Does your child get stomach pains on school day mornings and ask to stay at home?
Are their sleep patterns irregular when they have school the next day?
Do they take so long to get ready in the morning that they can miss the bus?
These are some of the signs that indicate your child is anxious about going to school. Yes the issue can be simply stated in that you son/daughter just doesn’t want to go to school – the question to answer is what is causing that? and also what can be done about it?
Many children encounter school anxiety – particularly at the start of a school year. For many they are about to start a new school. This can be a natural progression up to secondary school from primary; or changing year levels and for some, it is a new school because they have moved home. I have also encountered students who have been asked to leave their previous school due to a negative issue (or issues), some have moved for financial reasons and some have moved to ‘;get a better education’.
Whatever the reason is it stressful – and if the stress isn’t addressed the issue could escalate to the point where your child simply refuses to go to school.
Something must be done.
There are other indicators to look out for – sweaty hands, they begin to talk faster, they spend more time than normal in their room, muscle tension, being irritable and being more forgetful.
They may well be thinking about the new subjects, new teachers, will they be able to make new friends. For some their best friends will be going to a different secondary school and they will be unsure of how they will fit in. It can be tough.
But there are things you can do.
Talk and Listen
Spend some time talking to them about their thoughts and feelings about school – making sure that you actively listen to their replies. Think through a set of questions that you can ask, not in an interrogation but as a way of encouraging them to open up. Some suggestions would be
- what are the good things about school
- what are the bad things about school
- do you like your teachers
- who are your friends at school
You can also talk through with them how they have previously coped with change and how they survived.
Help them to stay calm
Here are four easy to try techniques to help them (and you) stay calm.
Breathing – by taking notice and taking control of your breathing it is possible to reduce anxiety. If you work with your breathing and keep practicing then definite changes will be noticed. You can find out more here.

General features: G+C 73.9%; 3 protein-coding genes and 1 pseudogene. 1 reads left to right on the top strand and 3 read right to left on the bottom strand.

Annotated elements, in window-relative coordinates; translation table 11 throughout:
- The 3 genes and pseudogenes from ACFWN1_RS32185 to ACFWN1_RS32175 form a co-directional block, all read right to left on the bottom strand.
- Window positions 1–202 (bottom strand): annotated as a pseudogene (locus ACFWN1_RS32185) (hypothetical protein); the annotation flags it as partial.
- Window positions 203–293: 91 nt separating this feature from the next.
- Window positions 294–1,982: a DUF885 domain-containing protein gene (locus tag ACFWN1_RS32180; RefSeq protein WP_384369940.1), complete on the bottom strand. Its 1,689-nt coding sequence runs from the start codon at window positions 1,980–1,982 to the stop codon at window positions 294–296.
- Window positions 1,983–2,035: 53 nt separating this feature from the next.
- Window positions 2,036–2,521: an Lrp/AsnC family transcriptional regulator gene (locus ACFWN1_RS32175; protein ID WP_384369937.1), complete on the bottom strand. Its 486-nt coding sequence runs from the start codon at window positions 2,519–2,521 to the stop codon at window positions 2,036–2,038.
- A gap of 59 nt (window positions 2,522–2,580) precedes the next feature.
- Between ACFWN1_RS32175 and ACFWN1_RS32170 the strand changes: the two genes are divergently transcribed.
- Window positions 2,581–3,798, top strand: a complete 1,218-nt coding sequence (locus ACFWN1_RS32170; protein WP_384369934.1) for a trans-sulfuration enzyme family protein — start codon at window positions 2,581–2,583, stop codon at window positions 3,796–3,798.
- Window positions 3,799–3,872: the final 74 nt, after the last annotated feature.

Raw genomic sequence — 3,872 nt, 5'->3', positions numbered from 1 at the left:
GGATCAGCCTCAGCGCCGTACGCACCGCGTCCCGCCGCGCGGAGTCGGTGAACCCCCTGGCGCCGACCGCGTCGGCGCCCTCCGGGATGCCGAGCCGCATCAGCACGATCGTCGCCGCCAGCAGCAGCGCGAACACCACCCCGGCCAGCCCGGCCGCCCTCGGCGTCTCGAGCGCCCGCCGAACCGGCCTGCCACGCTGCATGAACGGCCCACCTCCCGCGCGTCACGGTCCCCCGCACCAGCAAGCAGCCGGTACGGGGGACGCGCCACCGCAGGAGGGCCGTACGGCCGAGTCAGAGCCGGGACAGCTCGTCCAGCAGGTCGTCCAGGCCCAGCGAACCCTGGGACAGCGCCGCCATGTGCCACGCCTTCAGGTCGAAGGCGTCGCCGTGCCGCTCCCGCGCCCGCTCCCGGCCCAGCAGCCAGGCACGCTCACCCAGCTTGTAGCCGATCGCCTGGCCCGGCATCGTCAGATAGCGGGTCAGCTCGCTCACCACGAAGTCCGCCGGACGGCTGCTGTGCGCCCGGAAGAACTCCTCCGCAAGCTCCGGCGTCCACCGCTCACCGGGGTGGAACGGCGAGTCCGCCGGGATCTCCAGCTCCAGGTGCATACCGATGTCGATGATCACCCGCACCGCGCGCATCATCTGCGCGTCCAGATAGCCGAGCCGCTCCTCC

Exercise – When you have anxiety exercise often seems like the last thing you want to do. But once you get motivated, exercise can make a big difference. It can help you: Gain confidence, take your mind off worries, get more social interaction and cope in a healthy way. Read some more from The Mayo Clinic.
Yoga In many ways, it’s easy to understand why Yoga is regularly advised by doctors for help with anxiety and stress relief. Yoga teaches calmness, a relaxed mind, deep breathing and a focus on inner peace which is exactly the opposite of anxiety symptoms. If you are able to harness the teachings of Yoga and apply them to your daily life, you will be able to successfully use it as an anxiety and stress relief. The calming property of Yoga makes it an excellent option both as a preventive measure and an anxiety and stress relief method in the event of an anxiety attack. With the use of Yoga, people are able to rid themselves of their fear, doubts or depression and instead focus on being peaceful and ultimately happier.
Meditation is a great way to relieve stress and anxiety. It has a cumulative effect on the mind and body so the benefits increase over time. Also, it can improve your over all sense of well being Help at home
There are a few small things that can be done at home that can make a big difference. Ensure that they are well fed – eating healthy balanced meals. Ensure that they are getting adequate sleep. You will probably find that it is a good opportunity to review your night and morning routines – find the particular anxious times and see if you can work around them together.
Don’t be afraid to find additional help, we aren’t built to be able to solve every family issue that we face and getting support is not a sign of failure. If anything it is a sign that you care enough to do whatever is necessary. There are many books and websites out there if that is your preferred way of learning. Please feel to contact me directly and either ask a question online or arrange an appointment through skype or face to face – depending on where you live. School will be another source of support – either your child’s home room teacher or the school will have a welfare department or a chaplain. Equally go to your doctor and seek their medical advice. Whatever you do – don’t do it alone.
If your child has been anxious for some time or you can sense a pattern beginning to take shape then it will be a good idea to start an anxiety journal. Keeping an anxiety journal can be a very effective method for anxiety self help.
- Write down the date and the event that caused you anxiety. Then write down what you were thinking just before you felt anxiety creeping up.
- Rank the anxious event on a scale from 1 to 10. This will help you keep track of the things that cause you more or less anxiety. Again, when it is down on paper, it becomes something you can SEE and RESOLVE.
Please respond below with your thoughts and comments and if you have additional tips for parents struggling with this issue.